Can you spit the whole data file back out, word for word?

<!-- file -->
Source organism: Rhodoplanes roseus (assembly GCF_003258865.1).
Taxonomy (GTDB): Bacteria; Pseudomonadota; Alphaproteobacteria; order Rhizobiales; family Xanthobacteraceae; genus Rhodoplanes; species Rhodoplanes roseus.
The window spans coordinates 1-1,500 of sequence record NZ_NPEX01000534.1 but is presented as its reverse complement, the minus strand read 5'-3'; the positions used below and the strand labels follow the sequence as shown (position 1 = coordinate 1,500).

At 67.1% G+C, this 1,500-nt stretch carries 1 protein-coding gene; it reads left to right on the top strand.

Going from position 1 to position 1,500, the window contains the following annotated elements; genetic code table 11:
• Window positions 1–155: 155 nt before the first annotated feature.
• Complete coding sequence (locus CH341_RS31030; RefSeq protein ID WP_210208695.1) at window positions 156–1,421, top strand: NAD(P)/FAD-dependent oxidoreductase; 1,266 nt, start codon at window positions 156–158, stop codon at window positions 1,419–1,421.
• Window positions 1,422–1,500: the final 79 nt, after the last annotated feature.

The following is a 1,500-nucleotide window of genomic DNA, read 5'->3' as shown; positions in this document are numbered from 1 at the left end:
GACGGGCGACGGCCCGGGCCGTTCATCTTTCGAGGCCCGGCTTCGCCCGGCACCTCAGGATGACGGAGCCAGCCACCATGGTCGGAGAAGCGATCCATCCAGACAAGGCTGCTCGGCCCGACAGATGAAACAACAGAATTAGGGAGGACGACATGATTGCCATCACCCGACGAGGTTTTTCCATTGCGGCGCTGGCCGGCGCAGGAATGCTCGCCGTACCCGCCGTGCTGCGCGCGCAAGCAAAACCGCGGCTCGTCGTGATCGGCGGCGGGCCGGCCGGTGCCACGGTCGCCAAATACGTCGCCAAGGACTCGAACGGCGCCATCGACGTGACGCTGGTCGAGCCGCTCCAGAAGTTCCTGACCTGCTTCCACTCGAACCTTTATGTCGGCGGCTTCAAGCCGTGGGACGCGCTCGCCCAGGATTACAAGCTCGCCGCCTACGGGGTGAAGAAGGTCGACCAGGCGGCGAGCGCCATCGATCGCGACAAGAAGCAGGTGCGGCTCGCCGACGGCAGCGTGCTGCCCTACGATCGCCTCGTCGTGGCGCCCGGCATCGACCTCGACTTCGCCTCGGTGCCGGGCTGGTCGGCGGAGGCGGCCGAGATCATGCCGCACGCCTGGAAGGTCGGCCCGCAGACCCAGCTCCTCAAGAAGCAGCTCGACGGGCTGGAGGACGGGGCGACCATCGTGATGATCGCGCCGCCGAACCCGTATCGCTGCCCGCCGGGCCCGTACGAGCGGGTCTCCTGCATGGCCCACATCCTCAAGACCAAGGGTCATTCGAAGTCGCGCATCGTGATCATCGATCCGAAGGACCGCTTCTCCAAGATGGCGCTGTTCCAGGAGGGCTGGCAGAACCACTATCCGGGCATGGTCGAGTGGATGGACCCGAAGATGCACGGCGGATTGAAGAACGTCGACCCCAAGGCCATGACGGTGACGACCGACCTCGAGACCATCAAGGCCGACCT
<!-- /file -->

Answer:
Source organism: Rhodoplanes roseus (assembly GCF_003258865.1).
Taxonomy (GTDB): Bacteria; Pseudomonadota; Alphaproteobacteria; order Rhizobiales; family Xanthobacteraceae; genus Rhodoplanes; species Rhodoplanes roseus.
The window spans coordinates 1-1,500 of sequence record NZ_NPEX01000534.1 but is presented as its reverse complement, the minus strand read 5'-3'; the positions used below and the strand labels follow the sequence as shown (position 1 = coordinate 1,500).

At 67.1% G+C, this 1,500-nt stretch carries 1 protein-coding gene; it reads left to right on the top strand.

Going from position 1 to position 1,500, the window contains the following annotated elements; genetic code table 11:
• Window positions 1–155: 155 nt before the first annotated feature.
• Complete coding sequence (locus CH341_RS31030; RefSeq protein ID WP_210208695.1) at window positions 156–1,421, top strand: NAD(P)/FAD-dependent oxidoreductase; 1,266 nt, start codon at window positions 156–158, stop codon at window positions 1,419–1,421.
• Window positions 1,422–1,500: the final 79 nt, after the last annotated feature.

The following is a 1,500-nucleotide window of genomic DNA, read 5'->3' as shown; positions in this document are numbered from 1 at the left end:
GACGGGCGACGGCCCGGGCCGTTCATCTTTCGAGGCCCGGCTTCGCCCGGCACCTCAGGATGACGGAGCCAGCCACCATGGTCGGAGAAGCGATCCATCCAGACAAGGCTGCTCGGCCCGACAGATGAAACAACAGAATTAGGGAGGACGACATGATTGCCATCACCCGACGAGGTTTTTCCATTGCGGCGCTGGCCGGCGCAGGAATGCTCGCCGTACCCGCCGTGCTGCGCGCGCAAGCAAAACCGCGGCTCGTCGTGATCGGCGGCGGGCCGGCCGGTGCCACGGTCGCCAAATACGTCGCCAAGGACTCGAACGGCGCCATCGACGTGACGCTGGTCGAGCCGCTCCAGAAGTTCCTGACCTGCTTCCACTCGAACCTTTATGTCGGCGGCTTCAAGCCGTGGGACGCGCTCGCCCAGGATTACAAGCTCGCCGCCTACGGGGTGAAGAAGGTCGACCAGGCGGCGAGCGCCATCGATCGCGACAAGAAGCAGGTGCGGCTCGCCGACGGCAGCGTGCTGCCCTACGATCGCCTCGTCGTGGCGCCCGGCATCGACCTCGACTTCGCCTCGGTGCCGGGCTGGTCGGCGGAGGCGGCCGAGATCATGCCGCACGCCTGGAAGGTCGGCCCGCAGACCCAGCTCCTCAAGAAGCAGCTCGACGGGCTGGAGGACGGGGCGACCATCGTGATGATCGCGCCGCCGAACCCGTATCGCTGCCCGCCGGGCCCGTACGAGCGGGTCTCCTGCATGGCCCACATCCTCAAGACCAAGGGTCATTCGAAGTCGCGCATCGTGATCATCGATCCGAAGGACCGCTTCTCCAAGATGGCGCTGTTCCAGGAGGGCTGGCAGAACCACTATCCGGGCATGGTCGAGTGGATGGACCCGAAGATGCACGGCGGATTGAAGAACGTCGACCCCAAGGCCATGACGGTGACGACCGACCTCGAGACCATCAAGGCCGACCT